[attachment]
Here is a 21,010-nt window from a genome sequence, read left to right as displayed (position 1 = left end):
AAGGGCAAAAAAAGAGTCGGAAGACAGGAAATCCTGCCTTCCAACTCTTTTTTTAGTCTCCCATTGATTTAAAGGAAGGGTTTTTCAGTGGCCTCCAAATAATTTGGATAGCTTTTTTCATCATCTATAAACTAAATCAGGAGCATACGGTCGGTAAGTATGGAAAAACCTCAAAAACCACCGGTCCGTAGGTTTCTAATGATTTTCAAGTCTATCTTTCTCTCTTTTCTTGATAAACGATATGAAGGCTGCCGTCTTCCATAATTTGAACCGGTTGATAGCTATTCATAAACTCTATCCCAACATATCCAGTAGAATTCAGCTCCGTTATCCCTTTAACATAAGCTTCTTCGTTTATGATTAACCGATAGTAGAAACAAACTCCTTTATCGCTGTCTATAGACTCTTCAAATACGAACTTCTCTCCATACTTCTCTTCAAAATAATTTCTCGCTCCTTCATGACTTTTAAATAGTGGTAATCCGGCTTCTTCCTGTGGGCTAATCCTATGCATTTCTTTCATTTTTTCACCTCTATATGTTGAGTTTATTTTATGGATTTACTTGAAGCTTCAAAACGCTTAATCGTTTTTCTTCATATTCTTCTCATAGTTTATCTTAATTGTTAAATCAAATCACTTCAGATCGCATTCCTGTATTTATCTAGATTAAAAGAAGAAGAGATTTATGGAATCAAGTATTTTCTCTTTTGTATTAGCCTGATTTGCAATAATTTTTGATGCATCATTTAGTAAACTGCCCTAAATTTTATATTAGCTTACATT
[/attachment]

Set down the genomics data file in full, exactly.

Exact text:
Here is a 21,010-nt window from a genome sequence, read left to right as displayed (position 1 = left end):
AAGGGCAAAAAAAGAGTCGGAAGACAGGAAATCCTGCCTTCCAACTCTTTTTTTAGTCTCCCATTGATTTAAAGGAAGGGTTTTTCAGTGGCCTCCAAATAATTTGGATAGCTTTTTTCATCATCTATAAACTAAATCAGGAGCATACGGTCGGTAAGTATGGAAAAACCTCAAAAACCACCGGTCCGTAGGTTTCTAATGATTTTCAAGTCTATCTTTCTCTCTTTTCTTGATAAACGATATGAAGGCTGCCGTCTTCCATAATTTGAACCGGTTGATAGCTATTCATAAACTCTATCCCAACATATCCAGTAGAATTCAGCTCCGTTATCCCTTTAACATAAGCTTCTTCGTTTATGATTAACCGATAGTAGAAACAAACTCCTTTATCGCTGTCTATAGACTCTTCAAATACGAACTTCTCTCCATACTTCTCTTCAAAATAATTTCTCGCTCCTTCATGACTTTTAAATAGTGGTAATCCGGCTTCTTCCTGTGGGCTAATCCTATGCATTTCTTTCATTTTTTCACCTCTATATGTTGAGTTTATTTTATGGATTTACTTGAAGCTTCAAAACGCTTAATCGTTTTTCTTCATATTCTTCTCATAGTTTATCTTAATTGTTAAATCAAATCACTTCAGATCGCATTCCTGTATTTATCTAGATTAAAAGAAGAAGAGATTTATGGAATCAAGTATTTTCTCTTTTGTATTAGCCTGATTTGCAATAATTTTTGATGCATCATTTAGTAAACTGCCCTAAATTTTATATTAGCTTACATT